SWBAT describe patterns and relationships in a profit maximization problem and to identify the problem.

Look at a different type of problem-- one that has important similarities to and differences from the constant sum and difference problems -- to allow students to ask the question themselves.

40 minutes

30 minutes

To start this off, I just tell the story of the Prom Tickets, with details and embellishments, to the class. I don't give them any handouts or even display this on the projector, because I think it feels more like a story and is more engaging for students than looking at another handout. I provide copies of this document for students after I tell them the story and they have started thinking about it.

Now the fun starts. Students get started. They ask questions and I don't answer them -- pretty much no matter what students ask me, I tell them, "I don't know, what do you think?" or "I don't know, how could you investigate this?" This is a great day to have computers with internet access so that students can use desmos.com/calculator to create data tables and try to find function rules to fit their data. Obviously, there is no need to tell them about how to do this, but I often ask them throughout the day's investigation: "Is there a way you could use the computer to make this easier?" or "Is there a way you could use the computer to test this?" (**MP5**).

Students are the ones who figure out how to think about this problem. This takes *way longer* than it would for you to tell them how to set up the data table, or even how to set up the function. In fact, it make take two or three days for students to fully understand how to use functions to solve this type of problem. This is all essential to making **MP1** a part of the class: students need time to think, without you telling them how to think about the problem, and they need to know that they have time to do things that might not work out. So I constantly tell them during the day's investigation: "You will have the whole week to figure this problem out--give yourself time to think. Don't rush. See if you can check your own ideas without asking me."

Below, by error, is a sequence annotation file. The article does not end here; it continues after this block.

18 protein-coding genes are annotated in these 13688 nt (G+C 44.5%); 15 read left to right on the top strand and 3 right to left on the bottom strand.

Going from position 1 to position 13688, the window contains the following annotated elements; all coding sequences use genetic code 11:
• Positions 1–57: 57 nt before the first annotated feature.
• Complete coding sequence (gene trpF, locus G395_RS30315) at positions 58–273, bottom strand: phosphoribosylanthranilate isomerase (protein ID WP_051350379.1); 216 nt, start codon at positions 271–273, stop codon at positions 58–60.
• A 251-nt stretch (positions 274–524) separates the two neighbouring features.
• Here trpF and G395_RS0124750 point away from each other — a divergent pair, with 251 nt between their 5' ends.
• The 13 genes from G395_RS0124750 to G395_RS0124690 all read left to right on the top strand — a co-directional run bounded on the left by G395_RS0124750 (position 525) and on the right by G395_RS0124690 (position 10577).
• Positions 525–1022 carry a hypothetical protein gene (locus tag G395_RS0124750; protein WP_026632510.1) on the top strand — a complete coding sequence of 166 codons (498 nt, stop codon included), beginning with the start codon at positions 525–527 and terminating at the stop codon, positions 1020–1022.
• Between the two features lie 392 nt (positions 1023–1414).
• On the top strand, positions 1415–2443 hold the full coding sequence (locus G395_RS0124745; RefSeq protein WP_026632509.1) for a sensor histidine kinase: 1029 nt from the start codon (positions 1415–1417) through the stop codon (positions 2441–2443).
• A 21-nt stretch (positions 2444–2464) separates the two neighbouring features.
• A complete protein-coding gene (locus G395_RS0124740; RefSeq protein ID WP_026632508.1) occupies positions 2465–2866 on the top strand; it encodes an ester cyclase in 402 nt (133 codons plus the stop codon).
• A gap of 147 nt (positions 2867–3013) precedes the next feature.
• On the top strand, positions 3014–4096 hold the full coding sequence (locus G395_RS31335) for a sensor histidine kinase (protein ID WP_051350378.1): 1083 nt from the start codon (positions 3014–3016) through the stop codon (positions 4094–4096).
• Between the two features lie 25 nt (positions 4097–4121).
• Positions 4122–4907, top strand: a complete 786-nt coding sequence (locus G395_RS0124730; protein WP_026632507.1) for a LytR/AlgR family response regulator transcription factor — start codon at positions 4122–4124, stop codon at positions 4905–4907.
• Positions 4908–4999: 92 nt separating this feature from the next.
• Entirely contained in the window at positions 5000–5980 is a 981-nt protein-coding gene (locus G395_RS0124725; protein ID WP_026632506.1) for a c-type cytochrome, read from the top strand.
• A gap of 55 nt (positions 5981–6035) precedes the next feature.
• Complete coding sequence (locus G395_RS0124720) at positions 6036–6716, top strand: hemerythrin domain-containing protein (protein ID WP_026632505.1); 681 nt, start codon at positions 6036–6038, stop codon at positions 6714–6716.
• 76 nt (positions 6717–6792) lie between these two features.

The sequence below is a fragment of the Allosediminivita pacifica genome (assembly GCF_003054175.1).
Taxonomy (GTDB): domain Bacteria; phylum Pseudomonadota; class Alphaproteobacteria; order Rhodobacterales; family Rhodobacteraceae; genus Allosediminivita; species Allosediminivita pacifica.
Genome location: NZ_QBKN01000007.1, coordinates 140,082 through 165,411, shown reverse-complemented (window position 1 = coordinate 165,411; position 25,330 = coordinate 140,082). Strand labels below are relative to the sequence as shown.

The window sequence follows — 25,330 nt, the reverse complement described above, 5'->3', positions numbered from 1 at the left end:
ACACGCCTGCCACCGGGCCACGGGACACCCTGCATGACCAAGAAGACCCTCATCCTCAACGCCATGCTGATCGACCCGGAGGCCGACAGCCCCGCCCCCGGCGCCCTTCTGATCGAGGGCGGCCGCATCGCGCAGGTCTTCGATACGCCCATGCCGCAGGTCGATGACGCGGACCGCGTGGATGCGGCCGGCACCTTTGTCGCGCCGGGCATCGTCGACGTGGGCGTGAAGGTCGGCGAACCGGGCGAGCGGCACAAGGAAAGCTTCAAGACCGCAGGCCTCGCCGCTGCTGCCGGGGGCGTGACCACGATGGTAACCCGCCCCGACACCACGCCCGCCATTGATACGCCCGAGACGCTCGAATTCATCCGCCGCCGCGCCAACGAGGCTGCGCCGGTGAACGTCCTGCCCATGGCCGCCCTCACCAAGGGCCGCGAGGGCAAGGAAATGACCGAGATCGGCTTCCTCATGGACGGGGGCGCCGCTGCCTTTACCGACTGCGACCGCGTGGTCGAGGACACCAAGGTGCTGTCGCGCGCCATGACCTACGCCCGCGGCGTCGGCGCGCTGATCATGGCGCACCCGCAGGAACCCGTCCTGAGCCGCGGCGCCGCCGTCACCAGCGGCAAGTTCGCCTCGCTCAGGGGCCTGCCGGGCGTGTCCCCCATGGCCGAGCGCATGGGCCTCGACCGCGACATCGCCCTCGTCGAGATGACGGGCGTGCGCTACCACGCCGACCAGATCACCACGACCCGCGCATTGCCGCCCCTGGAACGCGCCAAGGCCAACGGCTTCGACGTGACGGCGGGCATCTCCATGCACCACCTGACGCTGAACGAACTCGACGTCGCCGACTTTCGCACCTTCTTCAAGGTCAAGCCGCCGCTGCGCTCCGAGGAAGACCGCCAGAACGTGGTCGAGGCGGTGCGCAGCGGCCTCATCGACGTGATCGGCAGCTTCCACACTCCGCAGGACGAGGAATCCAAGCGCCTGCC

10 minutes

The closing of this lesson can vary depending upon what students actually figure out during the investigation. Usually, different groups of students have come up with different ideas. One nice way to close the lesson is to assign partners on the spot, based on students who have figured out different things or who have different ideas. To do this, I take a quick minute while students are still working and just jot down pairs on a piece of paper. I try to make pairs of students that have different ideas about the problem, but who have developed a similar amount of knowledge. (For instance, two students who have both made data tables, but organized them in different ways, or two students who have both attempted to write function rules but who have different rules.) I have found that students get distracted when I write these pairs on the board, and I want them to keep working while I figure out the pairings, so I write them on a piece of paper and then I display this using the document camera (or, if this isn't working, I just read their partners out loud.) I tell them that they have 60 seconds to find their partner, and then they need to learn as much as they can from their partner about the problem in the next 5 minutes.

After this, I ask students to write a check-out about what they learned about the problem so far, and what they still don't understand. You can have students share this with the whole class, or you can skip the writing and have students just share with each other. I like to ask them to write, even though I know that it is difficult for them to communicate their ideas through writing, just because I like that accountability. I stand at the door as students leave and I read their check-outs and ask them quick questions about what they wrote as they leave the class.

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